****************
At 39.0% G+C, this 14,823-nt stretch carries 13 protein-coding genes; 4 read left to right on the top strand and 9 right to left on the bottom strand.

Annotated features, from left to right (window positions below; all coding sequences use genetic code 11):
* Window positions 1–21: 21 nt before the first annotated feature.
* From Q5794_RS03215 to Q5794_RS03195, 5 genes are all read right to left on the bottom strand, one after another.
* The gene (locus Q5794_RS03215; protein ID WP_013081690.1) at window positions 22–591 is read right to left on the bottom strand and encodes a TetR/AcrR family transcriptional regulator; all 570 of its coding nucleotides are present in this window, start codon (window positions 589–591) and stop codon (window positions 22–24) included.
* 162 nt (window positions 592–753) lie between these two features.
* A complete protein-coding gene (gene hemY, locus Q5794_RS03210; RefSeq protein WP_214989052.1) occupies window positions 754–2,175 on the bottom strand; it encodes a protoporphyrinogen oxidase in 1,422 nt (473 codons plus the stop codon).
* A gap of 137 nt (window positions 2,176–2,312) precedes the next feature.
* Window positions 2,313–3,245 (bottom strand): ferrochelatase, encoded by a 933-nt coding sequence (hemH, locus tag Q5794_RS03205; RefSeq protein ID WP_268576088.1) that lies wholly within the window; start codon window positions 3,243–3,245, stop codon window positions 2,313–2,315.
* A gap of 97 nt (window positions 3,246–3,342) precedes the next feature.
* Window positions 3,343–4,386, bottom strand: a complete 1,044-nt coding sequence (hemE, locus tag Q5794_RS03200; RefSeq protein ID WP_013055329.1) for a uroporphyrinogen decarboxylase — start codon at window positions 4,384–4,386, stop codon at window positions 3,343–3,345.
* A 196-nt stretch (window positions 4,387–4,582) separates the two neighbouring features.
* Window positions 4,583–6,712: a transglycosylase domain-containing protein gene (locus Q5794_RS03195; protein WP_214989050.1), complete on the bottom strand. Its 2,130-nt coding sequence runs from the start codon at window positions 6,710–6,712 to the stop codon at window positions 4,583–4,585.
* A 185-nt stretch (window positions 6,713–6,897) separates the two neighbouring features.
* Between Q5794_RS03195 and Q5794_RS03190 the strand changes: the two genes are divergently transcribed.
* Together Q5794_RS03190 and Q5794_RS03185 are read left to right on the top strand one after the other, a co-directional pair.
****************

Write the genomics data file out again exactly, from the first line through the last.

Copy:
At 39.0% G+C, this 14,823-nt stretch carries 13 protein-coding genes; 4 read left to right on the top strand and 9 right to left on the bottom strand.

Annotated features, from left to right (window positions below; all coding sequences use genetic code 11):
* Window positions 1–21: 21 nt before the first annotated feature.
* From Q5794_RS03215 to Q5794_RS03195, 5 genes are all read right to left on the bottom strand, one after another.
* The gene (locus Q5794_RS03215; protein ID WP_013081690.1) at window positions 22–591 is read right to left on the bottom strand and encodes a TetR/AcrR family transcriptional regulator; all 570 of its coding nucleotides are present in this window, start codon (window positions 589–591) and stop codon (window positions 22–24) included.
* 162 nt (window positions 592–753) lie between these two features.
* A complete protein-coding gene (gene hemY, locus Q5794_RS03210; RefSeq protein WP_214989052.1) occupies window positions 754–2,175 on the bottom strand; it encodes a protoporphyrinogen oxidase in 1,422 nt (473 codons plus the stop codon).
* A gap of 137 nt (window positions 2,176–2,312) precedes the next feature.
* Window positions 2,313–3,245 (bottom strand): ferrochelatase, encoded by a 933-nt coding sequence (hemH, locus tag Q5794_RS03205; RefSeq protein ID WP_268576088.1) that lies wholly within the window; start codon window positions 3,243–3,245, stop codon window positions 2,313–2,315.
* A gap of 97 nt (window positions 3,246–3,342) precedes the next feature.
* Window positions 3,343–4,386, bottom strand: a complete 1,044-nt coding sequence (hemE, locus tag Q5794_RS03200; RefSeq protein ID WP_013055329.1) for a uroporphyrinogen decarboxylase — start codon at window positions 4,384–4,386, stop codon at window positions 3,343–3,345.
* A 196-nt stretch (window positions 4,387–4,582) separates the two neighbouring features.
* Window positions 4,583–6,712: a transglycosylase domain-containing protein gene (locus Q5794_RS03195; protein WP_214989050.1), complete on the bottom strand. Its 2,130-nt coding sequence runs from the start codon at window positions 6,710–6,712 to the stop codon at window positions 4,583–4,585.
* A 185-nt stretch (window positions 6,713–6,897) separates the two neighbouring features.
* Between Q5794_RS03195 and Q5794_RS03190 the strand changes: the two genes are divergently transcribed.
* Together Q5794_RS03190 and Q5794_RS03185 are read left to right on the top strand one after the other, a co-directional pair.